I once had my child's doctor tell me, "I've never had a parent ask me if his child is eating too much, but almost every parent asks if his child is eating enough."
I had just asked him whether my child was eating enough. For whatever it's worth, his anecdotal comment encouraged me to breathe calmly and talk through what was best for my child.
My doctor proceeded to give me some really helpful guidelines for my child. If you have specific questions about your child, consult with your child's healthcare professional.
When it comes to general advice, here are some basic principles to keep in mind.
1. Give Appropriate Serving Sizes
In a day when restaurants serve up an entire day's calorie helping in one meal, it can be hard to know how much food to give your preschooler.
Most recommend that toddlers receive a quarter to a third of a normal adult portion.1 Generally speaking, give your child a bit less than you think and then let him ask for more.
2. Provide a Balanced Meal
Remember, not every food provides the same nutritional value. Your child may not be eating much, but it's an entirely different situation if he's eating primarily healthy food verses eating primarily junk food.
Do your best to offer as many food groups as possible in each meal. Juice is one of the largest contributors to poor nutrition, so do your best to offer healthy alternatives. Consider drinking only water outside of meal times, for instance.
3. Mark Liquid Intake
Many find that their children are not hungry because they are filling up on juice and other liquids. If you find your child is not eating well, mark his liquid intake.
As mentioned above, juice and other sugary drinks can negatively affect a child's health. As much as possible, make water the primary and regular source of liquid for your preschooler.
4. Track Your Child's Growth
If you're not sure about your child's food intake, plot his weight and height on a growth chart. The goal is not to have your child at 50% on the chart, but to track along with his growth curve.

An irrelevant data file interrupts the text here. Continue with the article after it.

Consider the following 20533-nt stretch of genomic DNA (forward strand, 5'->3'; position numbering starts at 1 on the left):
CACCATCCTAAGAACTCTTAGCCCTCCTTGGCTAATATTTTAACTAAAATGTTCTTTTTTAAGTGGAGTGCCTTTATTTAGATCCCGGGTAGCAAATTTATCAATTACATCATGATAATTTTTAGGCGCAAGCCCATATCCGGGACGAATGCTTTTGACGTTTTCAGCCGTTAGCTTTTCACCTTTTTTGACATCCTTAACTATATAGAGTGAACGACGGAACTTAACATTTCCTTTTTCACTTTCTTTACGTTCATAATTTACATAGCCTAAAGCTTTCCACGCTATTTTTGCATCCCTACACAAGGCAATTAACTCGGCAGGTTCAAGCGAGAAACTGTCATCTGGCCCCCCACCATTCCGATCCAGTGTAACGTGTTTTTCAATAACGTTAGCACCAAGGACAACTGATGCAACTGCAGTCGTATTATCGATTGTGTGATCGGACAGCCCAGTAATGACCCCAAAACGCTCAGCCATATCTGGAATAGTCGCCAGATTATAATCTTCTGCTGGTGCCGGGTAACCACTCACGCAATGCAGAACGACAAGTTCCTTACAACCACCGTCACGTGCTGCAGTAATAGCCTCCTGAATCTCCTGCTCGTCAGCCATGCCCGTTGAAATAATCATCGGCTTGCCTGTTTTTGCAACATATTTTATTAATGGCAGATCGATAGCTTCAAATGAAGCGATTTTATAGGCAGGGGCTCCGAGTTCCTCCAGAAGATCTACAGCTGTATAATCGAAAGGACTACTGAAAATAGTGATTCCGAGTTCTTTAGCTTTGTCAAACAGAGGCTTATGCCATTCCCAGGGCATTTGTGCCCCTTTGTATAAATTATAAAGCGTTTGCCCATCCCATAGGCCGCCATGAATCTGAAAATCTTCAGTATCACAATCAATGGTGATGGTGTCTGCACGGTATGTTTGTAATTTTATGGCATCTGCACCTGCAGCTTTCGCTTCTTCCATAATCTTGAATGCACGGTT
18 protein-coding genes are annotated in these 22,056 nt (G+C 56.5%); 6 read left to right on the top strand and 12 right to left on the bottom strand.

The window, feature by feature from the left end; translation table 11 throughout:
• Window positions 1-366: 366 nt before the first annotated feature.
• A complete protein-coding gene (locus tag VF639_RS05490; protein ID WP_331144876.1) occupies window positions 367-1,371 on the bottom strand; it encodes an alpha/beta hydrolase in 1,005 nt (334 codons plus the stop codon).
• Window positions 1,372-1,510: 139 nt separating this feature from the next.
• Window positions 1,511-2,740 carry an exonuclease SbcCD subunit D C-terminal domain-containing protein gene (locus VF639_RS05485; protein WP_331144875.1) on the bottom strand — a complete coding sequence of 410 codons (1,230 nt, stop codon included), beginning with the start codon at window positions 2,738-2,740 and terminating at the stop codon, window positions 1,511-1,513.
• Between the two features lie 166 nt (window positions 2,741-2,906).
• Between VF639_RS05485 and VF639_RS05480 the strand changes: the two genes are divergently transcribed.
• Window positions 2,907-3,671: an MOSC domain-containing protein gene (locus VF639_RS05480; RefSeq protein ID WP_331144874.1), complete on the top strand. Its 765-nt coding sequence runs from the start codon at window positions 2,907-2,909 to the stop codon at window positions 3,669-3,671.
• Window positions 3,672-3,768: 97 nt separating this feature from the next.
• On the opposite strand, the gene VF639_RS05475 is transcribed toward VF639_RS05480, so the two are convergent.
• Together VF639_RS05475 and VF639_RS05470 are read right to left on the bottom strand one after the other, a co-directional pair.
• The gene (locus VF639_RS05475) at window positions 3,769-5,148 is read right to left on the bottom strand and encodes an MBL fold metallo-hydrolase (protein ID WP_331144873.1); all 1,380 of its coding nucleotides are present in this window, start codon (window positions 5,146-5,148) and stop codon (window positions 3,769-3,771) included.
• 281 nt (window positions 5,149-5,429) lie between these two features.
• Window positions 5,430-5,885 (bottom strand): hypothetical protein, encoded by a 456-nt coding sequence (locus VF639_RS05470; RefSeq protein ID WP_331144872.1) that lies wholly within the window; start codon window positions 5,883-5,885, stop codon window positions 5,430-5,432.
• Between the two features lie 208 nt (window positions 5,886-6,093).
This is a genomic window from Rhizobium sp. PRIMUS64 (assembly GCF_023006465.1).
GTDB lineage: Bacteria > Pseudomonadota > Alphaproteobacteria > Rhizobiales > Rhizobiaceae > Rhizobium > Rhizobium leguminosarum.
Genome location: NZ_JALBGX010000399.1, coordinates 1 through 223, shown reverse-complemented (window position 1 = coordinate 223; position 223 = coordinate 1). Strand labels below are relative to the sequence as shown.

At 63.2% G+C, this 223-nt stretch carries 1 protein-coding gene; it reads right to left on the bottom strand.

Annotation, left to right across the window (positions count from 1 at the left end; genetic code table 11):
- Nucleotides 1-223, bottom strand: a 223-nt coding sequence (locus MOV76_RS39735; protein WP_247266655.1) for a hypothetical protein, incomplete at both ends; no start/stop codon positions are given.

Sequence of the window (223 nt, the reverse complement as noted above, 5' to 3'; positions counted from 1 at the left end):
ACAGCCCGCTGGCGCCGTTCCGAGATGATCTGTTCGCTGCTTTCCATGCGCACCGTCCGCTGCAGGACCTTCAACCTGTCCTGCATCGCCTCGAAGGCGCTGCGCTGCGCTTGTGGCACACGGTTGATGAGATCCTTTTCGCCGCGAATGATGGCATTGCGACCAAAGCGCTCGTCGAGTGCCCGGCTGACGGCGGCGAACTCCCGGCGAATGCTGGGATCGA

One child nutrition article reminds parents that a child's growth may taper off for a variety of reasons, including added exercise and a child's body type.2
The normal body mass index charts consistently show a dip between ages 2 and 5. It's no wonder then that "between about ages 2 and 5, kids need less food. So they want to eat less food."3
If you need helping tracking your child's growth, ask a professional nutritionist or talk with your child's physician.
5. Learn to Separate Picky Eating from Eating Too Little
Toddlers are often picky eaters. That may be a problem, but it's not exactly the same problem as eating too little. Your preschooler may love eating a food every day for weeks and then suddenly hate it. That's surprisingly normal.
Generally speaking, if you consistently introduce new foods with different flavor profiles, you will help your child grow through picky eating phases. Alternate between bitter, sweet, sour, crunchy, soft, mildly spicy, and every other sort of food variety.
In the end, though, let your child's stomach be a guide. If he isn't hungry, he isn't hungry. Teaching him to ignore his body's signals on a consistent basis generally isn't healthy.4
Here are a few final tips to keep in mind.
- If your child is gaining weight naturally, he is eating enough.
- Modeling good eating habits is a big help in raising healthy eaters.
- Think about the long-term. A few days of unbalanced eating will not harm your child, but weeks or months without care for nutrition could cause health trouble for your preschooler.
- Watch sodium and sugar intake.
- If you have any medical questions about your child, consult a health professional.
Is Your Toddler Eating Enough? article from Huffingtonpost.com
When Your Toddler Doesn't Want to Eat article by familydoctor.org